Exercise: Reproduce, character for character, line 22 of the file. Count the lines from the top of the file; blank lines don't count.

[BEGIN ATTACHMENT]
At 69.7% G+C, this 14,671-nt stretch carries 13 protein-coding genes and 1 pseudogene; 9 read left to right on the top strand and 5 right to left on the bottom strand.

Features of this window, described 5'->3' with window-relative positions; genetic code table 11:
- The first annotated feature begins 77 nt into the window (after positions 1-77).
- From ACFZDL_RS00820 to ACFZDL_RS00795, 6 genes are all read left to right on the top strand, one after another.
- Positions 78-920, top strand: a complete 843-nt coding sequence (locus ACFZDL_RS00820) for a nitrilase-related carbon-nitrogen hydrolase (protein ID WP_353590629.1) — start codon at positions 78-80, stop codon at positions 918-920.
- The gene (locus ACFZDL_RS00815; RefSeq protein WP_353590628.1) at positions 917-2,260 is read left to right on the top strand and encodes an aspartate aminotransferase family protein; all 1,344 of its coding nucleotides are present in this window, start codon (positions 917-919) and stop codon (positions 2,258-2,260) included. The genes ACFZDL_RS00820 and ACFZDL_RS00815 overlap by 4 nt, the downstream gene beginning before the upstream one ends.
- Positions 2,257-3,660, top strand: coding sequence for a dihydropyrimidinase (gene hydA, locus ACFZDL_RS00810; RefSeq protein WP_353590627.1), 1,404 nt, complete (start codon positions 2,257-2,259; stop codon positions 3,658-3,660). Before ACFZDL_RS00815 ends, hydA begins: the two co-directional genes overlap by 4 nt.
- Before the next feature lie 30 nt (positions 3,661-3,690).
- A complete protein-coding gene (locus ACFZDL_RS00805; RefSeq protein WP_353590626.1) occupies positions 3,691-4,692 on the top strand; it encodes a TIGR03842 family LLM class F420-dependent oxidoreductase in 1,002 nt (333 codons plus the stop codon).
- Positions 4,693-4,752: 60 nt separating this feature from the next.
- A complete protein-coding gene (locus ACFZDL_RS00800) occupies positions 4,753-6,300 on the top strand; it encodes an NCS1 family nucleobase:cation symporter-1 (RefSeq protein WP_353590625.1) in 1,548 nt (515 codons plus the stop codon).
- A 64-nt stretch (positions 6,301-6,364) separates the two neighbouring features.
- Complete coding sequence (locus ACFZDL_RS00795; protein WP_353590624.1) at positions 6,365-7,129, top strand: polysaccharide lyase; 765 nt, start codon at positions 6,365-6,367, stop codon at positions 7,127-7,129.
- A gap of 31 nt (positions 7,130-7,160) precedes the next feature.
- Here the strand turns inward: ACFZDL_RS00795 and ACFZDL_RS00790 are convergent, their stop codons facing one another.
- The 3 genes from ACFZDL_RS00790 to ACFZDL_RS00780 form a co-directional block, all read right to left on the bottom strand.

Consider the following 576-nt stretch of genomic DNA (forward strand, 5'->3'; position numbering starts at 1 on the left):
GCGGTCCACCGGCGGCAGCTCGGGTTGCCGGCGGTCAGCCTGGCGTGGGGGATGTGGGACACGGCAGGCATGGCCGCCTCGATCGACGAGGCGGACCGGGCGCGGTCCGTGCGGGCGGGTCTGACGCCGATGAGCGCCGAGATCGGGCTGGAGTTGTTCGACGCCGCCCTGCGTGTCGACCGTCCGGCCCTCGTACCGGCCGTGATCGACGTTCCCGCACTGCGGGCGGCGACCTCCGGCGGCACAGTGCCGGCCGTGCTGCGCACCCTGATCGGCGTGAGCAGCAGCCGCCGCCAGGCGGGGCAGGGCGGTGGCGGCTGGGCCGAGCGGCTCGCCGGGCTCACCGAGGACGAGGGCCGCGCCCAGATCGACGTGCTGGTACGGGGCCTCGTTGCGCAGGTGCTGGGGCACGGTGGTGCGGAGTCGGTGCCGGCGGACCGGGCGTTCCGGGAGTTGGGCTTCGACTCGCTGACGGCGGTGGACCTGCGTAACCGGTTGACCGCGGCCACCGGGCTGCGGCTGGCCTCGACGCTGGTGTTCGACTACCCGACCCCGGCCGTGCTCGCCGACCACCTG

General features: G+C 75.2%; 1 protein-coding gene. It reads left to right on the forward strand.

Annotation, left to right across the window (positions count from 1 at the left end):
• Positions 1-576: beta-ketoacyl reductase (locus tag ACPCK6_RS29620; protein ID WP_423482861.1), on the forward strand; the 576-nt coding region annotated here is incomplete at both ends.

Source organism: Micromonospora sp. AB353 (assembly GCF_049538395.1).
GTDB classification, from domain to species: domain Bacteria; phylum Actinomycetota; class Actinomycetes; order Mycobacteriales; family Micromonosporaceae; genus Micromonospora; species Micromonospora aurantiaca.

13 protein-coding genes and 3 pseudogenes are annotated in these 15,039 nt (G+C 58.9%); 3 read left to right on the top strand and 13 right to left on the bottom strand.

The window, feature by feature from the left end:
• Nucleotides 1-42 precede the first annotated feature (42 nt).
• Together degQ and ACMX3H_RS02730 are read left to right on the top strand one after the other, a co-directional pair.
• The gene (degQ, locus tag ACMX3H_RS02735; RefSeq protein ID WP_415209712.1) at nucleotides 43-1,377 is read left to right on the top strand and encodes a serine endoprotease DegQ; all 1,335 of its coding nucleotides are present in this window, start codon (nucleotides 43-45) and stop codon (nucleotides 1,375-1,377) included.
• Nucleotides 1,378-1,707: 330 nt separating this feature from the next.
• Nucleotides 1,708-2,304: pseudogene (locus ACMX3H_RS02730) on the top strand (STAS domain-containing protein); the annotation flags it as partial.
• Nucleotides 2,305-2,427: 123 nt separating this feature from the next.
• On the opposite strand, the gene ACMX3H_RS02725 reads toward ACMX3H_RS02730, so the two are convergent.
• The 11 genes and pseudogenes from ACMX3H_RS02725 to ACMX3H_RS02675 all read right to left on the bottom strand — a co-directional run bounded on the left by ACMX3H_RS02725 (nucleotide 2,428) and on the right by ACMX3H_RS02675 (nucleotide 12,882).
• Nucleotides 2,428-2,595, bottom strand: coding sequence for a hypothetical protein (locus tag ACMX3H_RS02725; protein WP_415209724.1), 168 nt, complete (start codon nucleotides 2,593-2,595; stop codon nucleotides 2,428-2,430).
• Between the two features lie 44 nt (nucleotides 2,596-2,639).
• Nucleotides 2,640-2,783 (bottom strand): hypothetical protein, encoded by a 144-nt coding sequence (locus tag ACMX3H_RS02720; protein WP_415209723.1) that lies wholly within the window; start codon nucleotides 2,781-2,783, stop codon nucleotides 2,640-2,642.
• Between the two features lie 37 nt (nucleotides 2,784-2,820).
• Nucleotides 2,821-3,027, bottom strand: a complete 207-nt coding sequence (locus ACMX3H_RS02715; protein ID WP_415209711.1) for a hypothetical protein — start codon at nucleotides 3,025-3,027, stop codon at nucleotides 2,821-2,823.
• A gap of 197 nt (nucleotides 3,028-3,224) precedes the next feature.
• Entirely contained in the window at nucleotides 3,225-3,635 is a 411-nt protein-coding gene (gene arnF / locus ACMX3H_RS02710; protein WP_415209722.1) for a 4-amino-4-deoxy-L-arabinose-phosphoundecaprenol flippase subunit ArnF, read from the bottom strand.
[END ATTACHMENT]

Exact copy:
Source organism: Micromonospora sp. AB353 (assembly GCF_049538395.1).